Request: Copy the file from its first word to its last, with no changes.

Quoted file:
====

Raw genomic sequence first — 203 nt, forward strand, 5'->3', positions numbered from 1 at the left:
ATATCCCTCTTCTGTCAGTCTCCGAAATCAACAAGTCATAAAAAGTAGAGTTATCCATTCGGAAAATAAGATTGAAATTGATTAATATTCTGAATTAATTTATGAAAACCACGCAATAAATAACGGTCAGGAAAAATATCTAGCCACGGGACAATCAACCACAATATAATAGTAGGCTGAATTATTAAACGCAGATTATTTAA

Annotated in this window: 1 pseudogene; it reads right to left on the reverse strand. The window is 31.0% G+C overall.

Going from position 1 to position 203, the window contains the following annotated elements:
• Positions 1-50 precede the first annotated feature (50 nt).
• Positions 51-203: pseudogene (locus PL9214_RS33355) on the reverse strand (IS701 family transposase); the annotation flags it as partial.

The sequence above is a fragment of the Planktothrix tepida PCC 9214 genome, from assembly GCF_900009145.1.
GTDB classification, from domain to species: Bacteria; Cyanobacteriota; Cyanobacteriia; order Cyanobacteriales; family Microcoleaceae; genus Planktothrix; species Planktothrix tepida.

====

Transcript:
Raw genomic sequence first — 203 nt, forward strand, 5'->3', positions numbered from 1 at the left:
ATATCCCTCTTCTGTCAGTCTCCGAAATCAACAAGTCATAAAAAGTAGAGTTATCCATTCGGAAAATAAGATTGAAATTGATTAATATTCTGAATTAATTTATGAAAACCACGCAATAAATAACGGTCAGGAAAAATATCTAGCCACGGGACAATCAACCACAATATAATAGTAGGCTGAATTATTAAACGCAGATTATTTAA

Annotated in this window: 1 pseudogene; it reads right to left on the reverse strand. The window is 31.0% G+C overall.

Going from position 1 to position 203, the window contains the following annotated elements:
• Positions 1-50 precede the first annotated feature (50 nt).
• Positions 51-203: pseudogene (locus PL9214_RS33355) on the reverse strand (IS701 family transposase); the annotation flags it as partial.

The sequence above is a fragment of the Planktothrix tepida PCC 9214 genome, from assembly GCF_900009145.1.
GTDB classification, from domain to species: Bacteria; Cyanobacteriota; Cyanobacteriia; order Cyanobacteriales; family Microcoleaceae; genus Planktothrix; species Planktothrix tepida.